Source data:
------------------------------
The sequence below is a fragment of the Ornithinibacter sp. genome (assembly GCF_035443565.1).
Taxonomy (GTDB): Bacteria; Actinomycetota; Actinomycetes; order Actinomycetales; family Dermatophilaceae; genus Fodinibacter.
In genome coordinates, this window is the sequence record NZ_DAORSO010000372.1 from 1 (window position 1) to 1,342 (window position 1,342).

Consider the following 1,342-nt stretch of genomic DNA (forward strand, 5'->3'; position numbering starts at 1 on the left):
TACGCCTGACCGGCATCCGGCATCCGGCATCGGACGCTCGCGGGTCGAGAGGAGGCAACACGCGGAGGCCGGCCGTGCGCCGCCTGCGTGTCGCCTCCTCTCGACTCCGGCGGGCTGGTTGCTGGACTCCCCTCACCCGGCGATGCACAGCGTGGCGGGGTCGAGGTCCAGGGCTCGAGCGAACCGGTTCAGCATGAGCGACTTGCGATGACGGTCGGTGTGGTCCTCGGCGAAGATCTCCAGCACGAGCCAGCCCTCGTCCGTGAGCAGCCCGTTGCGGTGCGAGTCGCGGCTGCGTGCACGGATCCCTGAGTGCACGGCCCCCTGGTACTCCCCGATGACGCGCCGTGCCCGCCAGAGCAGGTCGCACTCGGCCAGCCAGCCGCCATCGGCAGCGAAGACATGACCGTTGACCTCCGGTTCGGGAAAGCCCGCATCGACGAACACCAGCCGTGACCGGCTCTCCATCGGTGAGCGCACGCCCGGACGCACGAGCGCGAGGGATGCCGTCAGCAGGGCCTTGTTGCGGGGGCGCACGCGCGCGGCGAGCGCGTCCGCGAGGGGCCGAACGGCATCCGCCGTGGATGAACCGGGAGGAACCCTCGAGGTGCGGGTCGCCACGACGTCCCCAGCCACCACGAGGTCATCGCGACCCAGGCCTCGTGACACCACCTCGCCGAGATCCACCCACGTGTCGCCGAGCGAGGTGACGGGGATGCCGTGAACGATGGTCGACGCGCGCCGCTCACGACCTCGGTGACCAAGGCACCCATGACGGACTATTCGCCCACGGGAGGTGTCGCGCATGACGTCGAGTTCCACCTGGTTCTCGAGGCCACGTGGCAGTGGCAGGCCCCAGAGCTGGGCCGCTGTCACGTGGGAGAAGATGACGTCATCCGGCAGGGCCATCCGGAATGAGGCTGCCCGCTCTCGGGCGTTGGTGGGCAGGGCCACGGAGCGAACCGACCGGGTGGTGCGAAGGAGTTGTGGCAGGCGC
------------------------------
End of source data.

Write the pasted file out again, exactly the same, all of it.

The sequence below is a fragment of the Ornithinibacter sp. genome (assembly GCF_035443565.1).
Taxonomy (GTDB): Bacteria; Actinomycetota; Actinomycetes; order Actinomycetales; family Dermatophilaceae; genus Fodinibacter.
In genome coordinates, this window is the sequence record NZ_DAORSO010000372.1 from 1 (window position 1) to 1,342 (window position 1,342).

Consider the following 1,342-nt stretch of genomic DNA (forward strand, 5'->3'; position numbering starts at 1 on the left):
TACGCCTGACCGGCATCCGGCATCCGGCATCGGACGCTCGCGGGTCGAGAGGAGGCAACACGCGGAGGCCGGCCGTGCGCCGCCTGCGTGTCGCCTCCTCTCGACTCCGGCGGGCTGGTTGCTGGACTCCCCTCACCCGGCGATGCACAGCGTGGCGGGGTCGAGGTCCAGGGCTCGAGCGAACCGGTTCAGCATGAGCGACTTGCGATGACGGTCGGTGTGGTCCTCGGCGAAGATCTCCAGCACGAGCCAGCCCTCGTCCGTGAGCAGCCCGTTGCGGTGCGAGTCGCGGCTGCGTGCACGGATCCCTGAGTGCACGGCCCCCTGGTACTCCCCGATGACGCGCCGTGCCCGCCAGAGCAGGTCGCACTCGGCCAGCCAGCCGCCATCGGCAGCGAAGACATGACCGTTGACCTCCGGTTCGGGAAAGCCCGCATCGACGAACACCAGCCGTGACCGGCTCTCCATCGGTGAGCGCACGCCCGGACGCACGAGCGCGAGGGATGCCGTCAGCAGGGCCTTGTTGCGGGGGCGCACGCGCGCGGCGAGCGCGTCCGCGAGGGGCCGAACGGCATCCGCCGTGGATGAACCGGGAGGAACCCTCGAGGTGCGGGTCGCCACGACGTCCCCAGCCACCACGAGGTCATCGCGACCCAGGCCTCGTGACACCACCTCGCCGAGATCCACCCACGTGTCGCCGAGCGAGGTGACGGGGATGCCGTGAACGATGGTCGACGCGCGCCGCTCACGACCTCGGTGACCAAGGCACCCATGACGGACTATTCGCCCACGGGAGGTGTCGCGCATGACGTCGAGTTCCACCTGGTTCTCGAGGCCACGTGGCAGTGGCAGGCCCCAGAGCTGGGCCGCTGTCACGTGGGAGAAGATGACGTCATCCGGCAGGGCCATCCGGAATGAGGCTGCCCGCTCTCGGGCGTTGGTGGGCAGGGCCACGGAGCGAACCGACCGGGTGGTGCGAAGGAGTTGTGGCAGGCGC